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Calibration, calibration, calibration.

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3 replies to this topic

#1 of 4 OFFLINE   AllanN


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Posted July 21 2003 - 06:43 AM

I just wanted to stress here to all the home theater beginners the importance of this from a first hand real life story.

Calibrating your system properly and accurately is the best way to get the most out of your equipment.

The only thing I did when I moved my HT to my new apartment. Was do a quick speaker balance. And basic screen calibration (no convergence).

So after about 6 months in the new apartment and a year of being setup total. I decided to re-calibrate everything from the ground up. I reset my room size, speaker distance, and relative volume levels (with the help of test tones and a SPL meter). Re-did my convergence, brightness, picture, tint, color, and sharpness settings in my IDEAL viewing environment witch is after the sun goes down and I can control the light in the apartment to virtually nothing.

I also did all my speaker connections, cutting and stripping the new ends of the wires. After a year they oxidized quite a bit.

There was a significant difference in both picture and sound quality. I had also moved one speaker in a few feet and added more furniture and wall hangings since I moved in and originally set it up. The moral of this story is to continue to have a great HT experience you should re-calibrate every once in a while. Epically when you make changes to the room.
“Aquaba is over there, it’s only a matter of going.” –Lawrence "I am not now, nor have I ever been a psychologist" -Mumford
"...you can't control who gets hit or who doesn't, who falls our of a chopper or why. It ain't up to you. Its just war." -Hoot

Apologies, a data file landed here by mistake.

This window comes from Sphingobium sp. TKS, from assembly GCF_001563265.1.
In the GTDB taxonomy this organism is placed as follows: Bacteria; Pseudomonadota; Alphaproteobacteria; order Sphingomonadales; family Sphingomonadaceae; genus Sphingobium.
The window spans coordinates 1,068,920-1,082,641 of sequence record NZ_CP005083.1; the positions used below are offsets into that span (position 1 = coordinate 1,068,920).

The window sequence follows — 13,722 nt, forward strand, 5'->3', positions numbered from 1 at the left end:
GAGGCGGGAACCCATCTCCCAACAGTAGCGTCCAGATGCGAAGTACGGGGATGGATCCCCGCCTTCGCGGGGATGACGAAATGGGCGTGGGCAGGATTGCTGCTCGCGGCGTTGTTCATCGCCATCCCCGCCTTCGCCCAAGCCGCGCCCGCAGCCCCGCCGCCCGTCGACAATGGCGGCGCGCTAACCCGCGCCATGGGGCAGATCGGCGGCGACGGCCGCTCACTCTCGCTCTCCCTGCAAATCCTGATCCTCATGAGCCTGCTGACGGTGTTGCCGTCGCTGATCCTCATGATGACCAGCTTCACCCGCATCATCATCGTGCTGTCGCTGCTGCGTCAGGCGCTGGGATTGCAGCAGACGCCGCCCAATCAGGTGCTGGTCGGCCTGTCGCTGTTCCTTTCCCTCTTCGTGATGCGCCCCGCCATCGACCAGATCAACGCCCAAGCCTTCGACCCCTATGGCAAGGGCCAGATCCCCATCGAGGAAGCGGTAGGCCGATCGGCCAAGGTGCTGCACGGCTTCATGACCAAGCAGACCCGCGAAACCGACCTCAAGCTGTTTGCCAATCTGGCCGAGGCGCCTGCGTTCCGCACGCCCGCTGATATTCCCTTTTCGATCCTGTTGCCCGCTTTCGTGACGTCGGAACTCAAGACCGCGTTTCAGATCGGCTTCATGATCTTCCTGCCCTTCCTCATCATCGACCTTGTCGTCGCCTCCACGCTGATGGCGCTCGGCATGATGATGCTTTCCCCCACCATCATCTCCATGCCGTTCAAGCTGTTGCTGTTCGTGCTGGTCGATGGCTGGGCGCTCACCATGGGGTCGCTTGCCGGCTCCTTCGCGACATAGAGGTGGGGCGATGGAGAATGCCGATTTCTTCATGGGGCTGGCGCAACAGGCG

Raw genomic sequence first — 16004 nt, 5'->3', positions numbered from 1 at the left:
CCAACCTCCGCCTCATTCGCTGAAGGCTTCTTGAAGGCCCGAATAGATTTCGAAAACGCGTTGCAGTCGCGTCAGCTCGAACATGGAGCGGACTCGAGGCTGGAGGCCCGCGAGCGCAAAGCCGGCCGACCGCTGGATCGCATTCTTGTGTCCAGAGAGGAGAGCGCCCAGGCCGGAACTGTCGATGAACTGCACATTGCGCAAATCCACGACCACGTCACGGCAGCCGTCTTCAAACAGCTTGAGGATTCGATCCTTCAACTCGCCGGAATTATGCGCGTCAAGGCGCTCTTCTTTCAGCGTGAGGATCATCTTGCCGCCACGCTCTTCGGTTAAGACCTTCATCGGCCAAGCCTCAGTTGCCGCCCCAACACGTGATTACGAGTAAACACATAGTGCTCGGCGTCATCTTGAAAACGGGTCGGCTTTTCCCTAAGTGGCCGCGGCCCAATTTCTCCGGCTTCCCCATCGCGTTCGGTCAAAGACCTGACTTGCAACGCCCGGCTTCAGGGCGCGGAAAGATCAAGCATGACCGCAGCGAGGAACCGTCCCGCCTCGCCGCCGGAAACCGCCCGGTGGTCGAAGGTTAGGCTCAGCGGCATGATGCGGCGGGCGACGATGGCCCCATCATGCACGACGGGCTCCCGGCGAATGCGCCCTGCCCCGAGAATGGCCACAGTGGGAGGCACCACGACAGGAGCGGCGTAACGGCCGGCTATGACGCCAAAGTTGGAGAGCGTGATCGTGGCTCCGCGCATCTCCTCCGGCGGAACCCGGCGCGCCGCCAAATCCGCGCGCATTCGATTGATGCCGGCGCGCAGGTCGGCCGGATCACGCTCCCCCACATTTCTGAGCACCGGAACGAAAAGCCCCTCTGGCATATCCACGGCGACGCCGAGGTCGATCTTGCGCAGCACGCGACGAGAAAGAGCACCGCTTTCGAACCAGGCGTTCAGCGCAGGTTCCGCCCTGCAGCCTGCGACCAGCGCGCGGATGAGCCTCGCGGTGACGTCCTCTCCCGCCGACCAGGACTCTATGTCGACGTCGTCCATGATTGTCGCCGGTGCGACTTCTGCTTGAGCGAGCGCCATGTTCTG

"Fear is the path to the dark...

#2 of 4 OFFLINE   Bill Kane

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Posted July 21 2003 - 08:01 AM

...good story especially for newcomers trying to justify the cost of a SPL meter they think they'll only have to use "ONCE"

bill (meter permanently attached to my tripod)

#3 of 4 OFFLINE   David Preston

David Preston

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Posted July 21 2003 - 08:09 AM

Allan thanks for the tip. I hope to be soon getting a SPL meter and AVIA disc. Now that they(SPL meter) are on sale at Radio Shack I think I will go ahead and get one. Keep up the good tips for us rookies.

#4 of 4 OFFLINE   GeorgeAB


    Second Unit

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Posted August 03 2003 - 06:36 AM

No video viewing environment is IDEAL without 6500K ambient lighting. Front-projection systems are excluded from this consideration. D65 backlighting has been thoroughly researched and proven to enhance the viewing experience for professionals and consumers alike over two decades. There are other viewing environment conditions to evaluate as well. These issues are discussed on 'Video Essentials' and 'Avia Guide to Home Theater' DVDs, 'A Video Standard' laserdisc and the new 'Digital Video Essentials' D-Theater VHS. Another excellent resource is the 'Widescreen Review' special edition titled, "Imaging Science Theatre 2000" from 1998, still available as a back issue. That issue includes the complete text from the Society of Motion Picture and Television Engineers' (SMPTE) 'Recommended Practices #166: Critical Viewing Conditions for Evaluation of Color Television Pictures'. You can also find a good overview of viewing environment elements and solutions at: www.cinemaquestinc.com .

Periodic re-calibration also applies to professional display calibration services. While some popular modifications and services do not change or drift over time (mechanical focus, lens striping, Duvetyne lining, etc.), those adjustments that require instrumentation will (gray scale, service menu picture settings, gamma, etc.). Lens cleaning isn't forever. Even projector bulbs change color over time. The eye/brain will adapt to gradually deteriorating conditions and not realize how far out of whack a picture has become. Without a side-by-side, A/B comparison, a display can drift substantially from its best image and not be noticed by the habitual observer. Often it takes viewing a freshly calibrated display at a friend's house, etc., to realize how far off from accurate a TV has become.

It has been said that it's therapeutic to have a hobby.

Best regards and beautiful pictures,
G. Alan Brown, President
CinemaQuest, Inc.

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